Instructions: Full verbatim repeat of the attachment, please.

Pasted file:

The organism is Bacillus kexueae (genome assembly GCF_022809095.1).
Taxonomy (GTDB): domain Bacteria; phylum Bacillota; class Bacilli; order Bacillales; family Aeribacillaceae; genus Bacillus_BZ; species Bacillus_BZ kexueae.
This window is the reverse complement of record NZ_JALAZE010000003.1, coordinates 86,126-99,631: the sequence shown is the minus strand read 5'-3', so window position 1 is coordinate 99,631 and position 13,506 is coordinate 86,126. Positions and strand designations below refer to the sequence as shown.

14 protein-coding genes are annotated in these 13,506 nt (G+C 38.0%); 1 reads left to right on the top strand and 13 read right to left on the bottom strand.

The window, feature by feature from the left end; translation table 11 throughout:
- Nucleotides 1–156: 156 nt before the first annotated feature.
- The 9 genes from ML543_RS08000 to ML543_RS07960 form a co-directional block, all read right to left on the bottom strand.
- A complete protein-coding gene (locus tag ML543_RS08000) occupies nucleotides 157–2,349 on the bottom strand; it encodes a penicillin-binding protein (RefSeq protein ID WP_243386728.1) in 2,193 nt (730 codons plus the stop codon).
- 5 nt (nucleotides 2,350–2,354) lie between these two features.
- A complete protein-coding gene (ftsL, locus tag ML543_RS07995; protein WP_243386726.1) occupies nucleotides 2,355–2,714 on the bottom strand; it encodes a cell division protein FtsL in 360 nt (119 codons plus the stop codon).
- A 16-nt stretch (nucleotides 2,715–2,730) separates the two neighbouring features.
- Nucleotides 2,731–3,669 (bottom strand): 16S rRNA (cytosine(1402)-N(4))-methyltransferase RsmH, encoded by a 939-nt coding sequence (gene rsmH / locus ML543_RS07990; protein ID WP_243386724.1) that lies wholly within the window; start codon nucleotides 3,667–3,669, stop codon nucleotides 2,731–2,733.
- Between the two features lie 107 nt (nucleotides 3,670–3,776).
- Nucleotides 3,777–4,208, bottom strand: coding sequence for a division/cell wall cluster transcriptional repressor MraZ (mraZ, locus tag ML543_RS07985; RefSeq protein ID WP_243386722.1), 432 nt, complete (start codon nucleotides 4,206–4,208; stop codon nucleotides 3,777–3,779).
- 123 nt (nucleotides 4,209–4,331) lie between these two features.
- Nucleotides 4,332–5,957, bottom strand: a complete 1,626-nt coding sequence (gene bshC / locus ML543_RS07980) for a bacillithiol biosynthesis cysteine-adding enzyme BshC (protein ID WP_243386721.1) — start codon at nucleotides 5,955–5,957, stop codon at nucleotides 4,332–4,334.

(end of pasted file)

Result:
The organism is Bacillus kexueae (genome assembly GCF_022809095.1).
Taxonomy (GTDB): domain Bacteria; phylum Bacillota; class Bacilli; order Bacillales; family Aeribacillaceae; genus Bacillus_BZ; species Bacillus_BZ kexueae.
This window is the reverse complement of record NZ_JALAZE010000003.1, coordinates 86,126-99,631: the sequence shown is the minus strand read 5'-3', so window position 1 is coordinate 99,631 and position 13,506 is coordinate 86,126. Positions and strand designations below refer to the sequence as shown.

14 protein-coding genes are annotated in these 13,506 nt (G+C 38.0%); 1 reads left to right on the top strand and 13 read right to left on the bottom strand.

The window, feature by feature from the left end; translation table 11 throughout:
- Nucleotides 1–156: 156 nt before the first annotated feature.
- The 9 genes from ML543_RS08000 to ML543_RS07960 form a co-directional block, all read right to left on the bottom strand.
- A complete protein-coding gene (locus tag ML543_RS08000) occupies nucleotides 157–2,349 on the bottom strand; it encodes a penicillin-binding protein (RefSeq protein ID WP_243386728.1) in 2,193 nt (730 codons plus the stop codon).
- 5 nt (nucleotides 2,350–2,354) lie between these two features.
- A complete protein-coding gene (ftsL, locus tag ML543_RS07995; protein WP_243386726.1) occupies nucleotides 2,355–2,714 on the bottom strand; it encodes a cell division protein FtsL in 360 nt (119 codons plus the stop codon).
- A 16-nt stretch (nucleotides 2,715–2,730) separates the two neighbouring features.
- Nucleotides 2,731–3,669 (bottom strand): 16S rRNA (cytosine(1402)-N(4))-methyltransferase RsmH, encoded by a 939-nt coding sequence (gene rsmH / locus ML543_RS07990; protein ID WP_243386724.1) that lies wholly within the window; start codon nucleotides 3,667–3,669, stop codon nucleotides 2,731–2,733.
- Between the two features lie 107 nt (nucleotides 3,670–3,776).
- Nucleotides 3,777–4,208, bottom strand: coding sequence for a division/cell wall cluster transcriptional repressor MraZ (mraZ, locus tag ML543_RS07985; RefSeq protein ID WP_243386722.1), 432 nt, complete (start codon nucleotides 4,206–4,208; stop codon nucleotides 3,777–3,779).
- 123 nt (nucleotides 4,209–4,331) lie between these two features.
- Nucleotides 4,332–5,957, bottom strand: a complete 1,626-nt coding sequence (gene bshC / locus ML543_RS07980) for a bacillithiol biosynthesis cysteine-adding enzyme BshC (protein ID WP_243386721.1) — start codon at nucleotides 5,955–5,957, stop codon at nucleotides 4,332–4,334.